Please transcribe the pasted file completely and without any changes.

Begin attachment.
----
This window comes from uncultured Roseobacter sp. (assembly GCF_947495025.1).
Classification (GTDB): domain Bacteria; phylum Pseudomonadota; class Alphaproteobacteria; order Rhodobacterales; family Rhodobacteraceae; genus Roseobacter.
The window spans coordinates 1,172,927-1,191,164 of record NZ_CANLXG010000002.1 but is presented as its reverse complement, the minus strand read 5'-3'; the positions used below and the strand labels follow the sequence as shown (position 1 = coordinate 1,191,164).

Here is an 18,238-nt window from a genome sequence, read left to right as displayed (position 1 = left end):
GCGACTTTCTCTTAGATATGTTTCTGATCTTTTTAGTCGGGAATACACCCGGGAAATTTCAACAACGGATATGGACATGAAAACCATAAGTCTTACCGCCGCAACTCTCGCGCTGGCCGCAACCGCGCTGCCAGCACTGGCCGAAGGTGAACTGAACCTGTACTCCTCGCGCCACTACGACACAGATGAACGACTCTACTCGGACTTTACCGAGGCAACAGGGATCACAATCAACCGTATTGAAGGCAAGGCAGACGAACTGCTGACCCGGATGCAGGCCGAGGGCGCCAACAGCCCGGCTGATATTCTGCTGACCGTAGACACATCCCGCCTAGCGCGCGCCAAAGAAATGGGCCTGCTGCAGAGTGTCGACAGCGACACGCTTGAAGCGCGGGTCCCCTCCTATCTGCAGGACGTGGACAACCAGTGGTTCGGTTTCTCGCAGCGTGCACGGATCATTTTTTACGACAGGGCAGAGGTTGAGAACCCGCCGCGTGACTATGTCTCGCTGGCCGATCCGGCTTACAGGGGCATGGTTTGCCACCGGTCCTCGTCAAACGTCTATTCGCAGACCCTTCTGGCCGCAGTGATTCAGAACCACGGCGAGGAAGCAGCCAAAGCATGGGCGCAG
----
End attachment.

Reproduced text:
This window comes from uncultured Roseobacter sp. (assembly GCF_947495025.1).
Classification (GTDB): domain Bacteria; phylum Pseudomonadota; class Alphaproteobacteria; order Rhodobacterales; family Rhodobacteraceae; genus Roseobacter.
The window spans coordinates 1,172,927-1,191,164 of record NZ_CANLXG010000002.1 but is presented as its reverse complement, the minus strand read 5'-3'; the positions used below and the strand labels follow the sequence as shown (position 1 = coordinate 1,191,164).

Here is an 18,238-nt window from a genome sequence, read left to right as displayed (position 1 = left end):
GCGACTTTCTCTTAGATATGTTTCTGATCTTTTTAGTCGGGAATACACCCGGGAAATTTCAACAACGGATATGGACATGAAAACCATAAGTCTTACCGCCGCAACTCTCGCGCTGGCCGCAACCGCGCTGCCAGCACTGGCCGAAGGTGAACTGAACCTGTACTCCTCGCGCCACTACGACACAGATGAACGACTCTACTCGGACTTTACCGAGGCAACAGGGATCACAATCAACCGTATTGAAGGCAAGGCAGACGAACTGCTGACCCGGATGCAGGCCGAGGGCGCCAACAGCCCGGCTGATATTCTGCTGACCGTAGACACATCCCGCCTAGCGCGCGCCAAAGAAATGGGCCTGCTGCAGAGTGTCGACAGCGACACGCTTGAAGCGCGGGTCCCCTCCTATCTGCAGGACGTGGACAACCAGTGGTTCGGTTTCTCGCAGCGTGCACGGATCATTTTTTACGACAGGGCAGAGGTTGAGAACCCGCCGCGTGACTATGTCTCGCTGGCCGATCCGGCTTACAGGGGCATGGTTTGCCACCGGTCCTCGTCAAACGTCTATTCGCAGACCCTTCTGGCCGCAGTGATTCAGAACCACGGCGAGGAAGCAGCCAAAGCATGGGCGCAG